The National Park Service recently announced nearly $1.5 million in grants under the Native American Graves Protection and Repatriation Act to help museums, tribes and Native Hawaiian organizations to document and repatriate remains and cultural objects back to their people.
“While we cannot go back in time and undo many of the wrongs of history, we can in this case rectify the wrongs of removing the remains of tribal ancestors and important cultural artifacts from native peoples,” Secretary of the Interior Sally Jewell said in a press release announcing the grants. “These grants will help Native Americans inter their ancestors with dignity and recover objects that are part of their heritage.”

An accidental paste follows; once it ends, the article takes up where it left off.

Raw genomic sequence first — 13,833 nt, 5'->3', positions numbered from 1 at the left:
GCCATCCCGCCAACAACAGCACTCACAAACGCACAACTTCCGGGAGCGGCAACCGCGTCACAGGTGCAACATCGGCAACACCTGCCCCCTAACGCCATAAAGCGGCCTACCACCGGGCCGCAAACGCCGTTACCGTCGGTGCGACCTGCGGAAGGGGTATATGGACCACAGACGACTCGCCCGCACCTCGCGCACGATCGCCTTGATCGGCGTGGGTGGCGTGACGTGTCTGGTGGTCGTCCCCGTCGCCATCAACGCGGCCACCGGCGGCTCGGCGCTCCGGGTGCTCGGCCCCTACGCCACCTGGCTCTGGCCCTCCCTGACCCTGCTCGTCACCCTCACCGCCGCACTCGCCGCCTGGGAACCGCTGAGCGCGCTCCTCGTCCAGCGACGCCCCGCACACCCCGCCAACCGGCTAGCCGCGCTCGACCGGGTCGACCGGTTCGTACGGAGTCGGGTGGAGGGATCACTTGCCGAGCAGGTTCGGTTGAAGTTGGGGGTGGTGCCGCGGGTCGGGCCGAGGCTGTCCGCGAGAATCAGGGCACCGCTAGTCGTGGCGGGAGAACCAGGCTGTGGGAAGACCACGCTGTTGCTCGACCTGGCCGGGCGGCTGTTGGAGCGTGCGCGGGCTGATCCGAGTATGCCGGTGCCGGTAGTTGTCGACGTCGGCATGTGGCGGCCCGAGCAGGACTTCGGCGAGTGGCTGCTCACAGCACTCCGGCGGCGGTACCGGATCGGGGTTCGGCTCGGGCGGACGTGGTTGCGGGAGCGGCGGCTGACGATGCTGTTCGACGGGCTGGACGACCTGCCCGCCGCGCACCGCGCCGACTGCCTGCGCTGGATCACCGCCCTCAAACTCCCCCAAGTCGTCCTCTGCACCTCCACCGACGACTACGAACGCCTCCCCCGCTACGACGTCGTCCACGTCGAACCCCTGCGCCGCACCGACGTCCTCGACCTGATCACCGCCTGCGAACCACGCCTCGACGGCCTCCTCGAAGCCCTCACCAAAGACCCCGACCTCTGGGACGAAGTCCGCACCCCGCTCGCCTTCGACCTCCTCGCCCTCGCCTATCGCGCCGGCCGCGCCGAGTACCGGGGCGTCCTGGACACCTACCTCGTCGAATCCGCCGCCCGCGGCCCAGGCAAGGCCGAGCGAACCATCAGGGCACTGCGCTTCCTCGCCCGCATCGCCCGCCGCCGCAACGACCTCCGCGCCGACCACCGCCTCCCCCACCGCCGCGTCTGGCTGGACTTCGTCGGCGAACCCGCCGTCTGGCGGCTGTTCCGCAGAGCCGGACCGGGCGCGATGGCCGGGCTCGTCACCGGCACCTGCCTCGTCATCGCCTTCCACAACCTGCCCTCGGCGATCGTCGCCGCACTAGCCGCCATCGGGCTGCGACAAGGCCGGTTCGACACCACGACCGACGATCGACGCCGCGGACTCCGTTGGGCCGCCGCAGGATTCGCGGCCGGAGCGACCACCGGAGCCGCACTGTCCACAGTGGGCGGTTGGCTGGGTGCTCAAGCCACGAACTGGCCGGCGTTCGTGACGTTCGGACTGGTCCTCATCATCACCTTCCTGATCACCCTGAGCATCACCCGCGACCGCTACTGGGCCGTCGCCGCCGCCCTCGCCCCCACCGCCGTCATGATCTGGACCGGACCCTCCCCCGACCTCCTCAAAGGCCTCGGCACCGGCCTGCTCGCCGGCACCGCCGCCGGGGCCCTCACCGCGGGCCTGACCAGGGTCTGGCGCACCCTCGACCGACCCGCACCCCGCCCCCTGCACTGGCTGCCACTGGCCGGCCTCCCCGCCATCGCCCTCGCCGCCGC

The grants will support NAGPRA related projects and help pay for the costs associated with returning remains and cultural objects to their Native people.
“As a result of NAGPRA, more than 10,000 Native American human remains, one million funerary objects, and thousands of sacred objects have been united with tribes and Native Hawaiian organizations,” said Jonathan B. Jarvis, National Park Service director, in the release.
Ione Band of Miwok Indians, Smith River Rancheria and Susanville Indian Rancheria, all in California will each receive $90,000 as part of these grants.
For a full list of grant recipients, visit NPS.gov.